When connecting the round end of the cable to the bolt, fit a washer and a spring washer, and then the nut. Make sure the round terminal lies flat on the bottom surface. Do not put anything between the terminal and the mounting surface, such as washers or fuses. This would reduce the current carrying capacity of the connection.

Use insulated tools to tighten the nut. An accidental short circuit of a battery can be very dangerous, and currents can melt your uninsulated wrench, or sparks can cause the battery to explode.

Screw connectors

Screw connectors are available in various shapes and sizes, suitable for thick and thin cables.

Strip a sufficient length of insulation from the wire before inserting the bare end into the socket in the connector. Prevent cable insulation from entering the connector. This can produce too high a resistance, and the connector will become hot and could melt. Do not show bare wire (bare wire) on the outside of the connector. This is dangerous as it can cause electrocution or a short circuit.

The screws for electrical connectors are normally made of tinned brass. When tightening, always use the proper torque. Over-tightening could break the screw. See the product manual.

Quick connectors (pressure)

Strip a sufficient length of the cable insulation.

Push down the orange part with a flat screwdriver.

Insert the bare wire.

Prevent cable insulation from entering the connector. This can produce too high a resistance, and the connector will become hot and could melt.

Do not let bare wire (bare wire) show on the outside of the connector. This is dangerous as it can cause electrocution or a short circuit.

Release the orange part.

The cable is now secured in place. Gently pull on the cable to check that it is securely attached.          


Theyare cylindrical pieces that are placed on the stripped end of a cable.

A special tool is required for crimping.

Used to straighten the wires in a bare cable and to prevent them from splitting when the cable is inserted into a screw or pressure connector.

Its use is recommended if you want to get a wiring job with a good finish.

Faston terminals

The terminals have to be mounted on the cable.

A special tool is required for crimping.

Within the range of these terminals, there are those with insulation

at the ends and others with special characteristics such as mixed.

MC connectors

These connectors are exclusively used to connect solar panels to MPPT. The most common is MC4, but there are also MC, MC2, and MC3, although they are no longer used. The letters’ MC’ stands for MultiContact, which is the name of one of the original manufacturers. Digits 1 to 4 indicate the cross-section of the contact washer in mm2.

Some data:

They are waterproof (IP67) and can be used outdoors.

There are male and female connectors.

They accept 20 A and 600V (the latest versions up to 1500 V).

A special tool is required for crimping.

Can be purchased as pre-assembled cables.

MC4 Y pieces (or Y cables) are used to connect solar panels inparallel.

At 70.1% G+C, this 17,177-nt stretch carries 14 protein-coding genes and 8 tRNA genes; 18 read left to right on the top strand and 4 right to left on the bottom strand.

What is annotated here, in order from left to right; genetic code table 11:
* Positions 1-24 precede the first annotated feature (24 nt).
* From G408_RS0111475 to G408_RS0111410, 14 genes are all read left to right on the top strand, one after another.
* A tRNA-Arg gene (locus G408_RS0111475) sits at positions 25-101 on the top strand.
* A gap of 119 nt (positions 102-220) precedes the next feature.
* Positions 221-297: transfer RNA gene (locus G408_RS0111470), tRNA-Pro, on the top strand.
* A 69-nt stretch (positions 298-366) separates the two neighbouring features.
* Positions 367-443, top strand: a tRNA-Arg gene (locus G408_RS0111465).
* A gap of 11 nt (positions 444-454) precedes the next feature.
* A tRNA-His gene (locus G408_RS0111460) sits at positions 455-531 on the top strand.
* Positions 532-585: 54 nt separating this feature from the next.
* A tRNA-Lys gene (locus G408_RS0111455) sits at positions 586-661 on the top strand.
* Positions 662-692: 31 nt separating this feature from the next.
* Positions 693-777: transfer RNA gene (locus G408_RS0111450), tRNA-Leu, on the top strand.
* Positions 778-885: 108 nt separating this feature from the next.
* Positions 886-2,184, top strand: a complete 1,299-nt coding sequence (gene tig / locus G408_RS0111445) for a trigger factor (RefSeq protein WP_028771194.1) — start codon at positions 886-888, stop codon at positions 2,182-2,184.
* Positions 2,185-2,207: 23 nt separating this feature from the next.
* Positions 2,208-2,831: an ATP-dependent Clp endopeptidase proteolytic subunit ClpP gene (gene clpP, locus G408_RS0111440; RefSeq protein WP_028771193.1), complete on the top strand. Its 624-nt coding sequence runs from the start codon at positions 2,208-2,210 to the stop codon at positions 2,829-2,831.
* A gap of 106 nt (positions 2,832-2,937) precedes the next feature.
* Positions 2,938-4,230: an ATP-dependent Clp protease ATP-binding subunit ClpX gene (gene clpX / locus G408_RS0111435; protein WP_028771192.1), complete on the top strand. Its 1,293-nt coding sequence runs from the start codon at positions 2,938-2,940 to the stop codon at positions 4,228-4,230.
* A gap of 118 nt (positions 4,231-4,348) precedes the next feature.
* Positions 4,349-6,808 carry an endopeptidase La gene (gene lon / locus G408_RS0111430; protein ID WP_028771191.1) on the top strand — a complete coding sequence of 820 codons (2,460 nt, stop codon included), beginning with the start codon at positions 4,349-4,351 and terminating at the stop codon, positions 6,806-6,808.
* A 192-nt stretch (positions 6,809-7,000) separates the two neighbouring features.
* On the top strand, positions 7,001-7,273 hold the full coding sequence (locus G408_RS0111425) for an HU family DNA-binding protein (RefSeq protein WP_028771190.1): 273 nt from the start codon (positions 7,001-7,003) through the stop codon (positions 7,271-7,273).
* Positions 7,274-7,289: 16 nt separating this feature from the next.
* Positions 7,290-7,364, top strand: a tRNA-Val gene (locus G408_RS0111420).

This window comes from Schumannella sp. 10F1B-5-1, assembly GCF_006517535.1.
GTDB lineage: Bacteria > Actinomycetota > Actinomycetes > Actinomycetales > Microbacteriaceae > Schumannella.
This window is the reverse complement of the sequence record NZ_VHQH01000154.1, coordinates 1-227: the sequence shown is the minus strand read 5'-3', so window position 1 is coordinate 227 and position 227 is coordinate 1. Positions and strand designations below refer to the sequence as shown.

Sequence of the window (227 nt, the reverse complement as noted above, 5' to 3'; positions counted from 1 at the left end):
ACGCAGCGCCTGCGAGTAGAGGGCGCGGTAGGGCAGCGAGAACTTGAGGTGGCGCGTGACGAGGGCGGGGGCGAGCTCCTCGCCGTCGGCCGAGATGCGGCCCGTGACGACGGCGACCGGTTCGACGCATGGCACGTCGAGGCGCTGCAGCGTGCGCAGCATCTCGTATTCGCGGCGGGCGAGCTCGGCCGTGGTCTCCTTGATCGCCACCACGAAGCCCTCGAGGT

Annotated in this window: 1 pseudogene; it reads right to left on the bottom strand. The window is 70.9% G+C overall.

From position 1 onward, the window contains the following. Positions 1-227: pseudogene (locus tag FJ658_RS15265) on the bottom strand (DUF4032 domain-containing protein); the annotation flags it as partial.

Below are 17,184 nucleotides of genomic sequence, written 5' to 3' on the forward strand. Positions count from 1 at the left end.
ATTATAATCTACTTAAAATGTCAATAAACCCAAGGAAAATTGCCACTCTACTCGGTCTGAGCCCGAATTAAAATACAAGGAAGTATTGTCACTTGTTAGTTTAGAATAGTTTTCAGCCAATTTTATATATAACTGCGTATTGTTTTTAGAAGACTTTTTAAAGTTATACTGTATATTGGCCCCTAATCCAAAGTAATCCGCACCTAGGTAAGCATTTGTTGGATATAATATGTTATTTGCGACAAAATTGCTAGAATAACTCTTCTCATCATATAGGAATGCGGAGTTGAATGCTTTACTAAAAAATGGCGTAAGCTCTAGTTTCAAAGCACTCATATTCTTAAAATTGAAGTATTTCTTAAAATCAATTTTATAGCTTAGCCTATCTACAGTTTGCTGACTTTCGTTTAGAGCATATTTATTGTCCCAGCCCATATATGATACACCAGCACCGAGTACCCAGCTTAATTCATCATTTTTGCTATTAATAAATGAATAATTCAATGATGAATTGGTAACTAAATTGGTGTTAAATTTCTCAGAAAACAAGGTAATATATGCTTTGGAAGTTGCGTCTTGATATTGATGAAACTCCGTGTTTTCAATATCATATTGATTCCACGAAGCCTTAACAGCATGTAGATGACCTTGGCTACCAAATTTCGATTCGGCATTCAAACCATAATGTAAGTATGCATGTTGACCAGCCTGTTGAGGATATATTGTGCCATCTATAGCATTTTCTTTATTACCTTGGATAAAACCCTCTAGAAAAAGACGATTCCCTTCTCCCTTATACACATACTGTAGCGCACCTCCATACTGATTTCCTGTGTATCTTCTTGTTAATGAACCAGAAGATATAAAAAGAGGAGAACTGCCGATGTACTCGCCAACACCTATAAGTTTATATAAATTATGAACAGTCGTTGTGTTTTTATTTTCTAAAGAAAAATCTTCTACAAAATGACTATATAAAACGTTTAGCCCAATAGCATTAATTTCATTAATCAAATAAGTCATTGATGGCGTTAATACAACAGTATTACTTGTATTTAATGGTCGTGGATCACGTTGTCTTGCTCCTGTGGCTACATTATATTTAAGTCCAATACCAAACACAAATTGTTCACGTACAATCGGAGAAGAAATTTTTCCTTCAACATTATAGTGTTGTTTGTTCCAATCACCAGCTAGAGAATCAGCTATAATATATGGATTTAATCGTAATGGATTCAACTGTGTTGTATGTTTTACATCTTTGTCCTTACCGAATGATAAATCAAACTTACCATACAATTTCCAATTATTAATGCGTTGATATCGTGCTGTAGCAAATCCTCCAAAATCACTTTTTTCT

For more information, see section 4.10 on solar panels.

Anderson connectors

Often used in automotive or mobile applications where quick connections and disconnections are common.

They are available with different nominal currents and wire thicknesses.

Make sure that the current rating matches the currents present in your system when it is fully loaded.

They will increase the resistance of the cable if they are located between the battery and the inverter. In that case, limit or avoid its use.

Cigarette lighter connectors

Used in simple automotive applications.

They do not have the capacity to carry high currents.

Note that the car circuit may only have a low-rating fuse.

Be careful to insert the plug correctly and deep enough; otherwise, the connector may become hot and melt.

Limit or avoid its use.

Battery clamps

They are only for temporary connections.

They do not usually have a high enough current rating.

They should never be used permanently in an electrical system.

Limit its use or avoid it altogether.

Fuses and Circuit Breakers

A fuse is an electrical safety device. Protects an electrical circuit from high currents.

The fuse is placed in the power cord of an electrical device. When a current greater than its rated current passes through the fuse for a certain period of time, the fuse will blow. Once the fuse has blown, no current passes through the circuit.

Situations can occur where the current is higher than expected when an electrical device has a fault or when there is a short in the electrical circuit.

The fuse protects from:

Severe overload – when more current than nominal passes through the system.

Short circuit – when a driver comes into contact with another driver by accident.

How does a fuse work?

There are three types of fuse mechanisms, which are:

Wire fuse

Thermal fuse

Magnetic fuse

Traditionally, the fuse contains a wire or strip of metal that melts as soon as it is passed through by an unacceptably high current. When the fuse wire melts, the electrical circuit is broken, and no more current can pass through it.

Once the fuse has blown; it will need to be replaced with a new one to get the circuit to work again. These fuses are single use only. Once they have melted, they cannot be reset. They have to be replaced with a new one.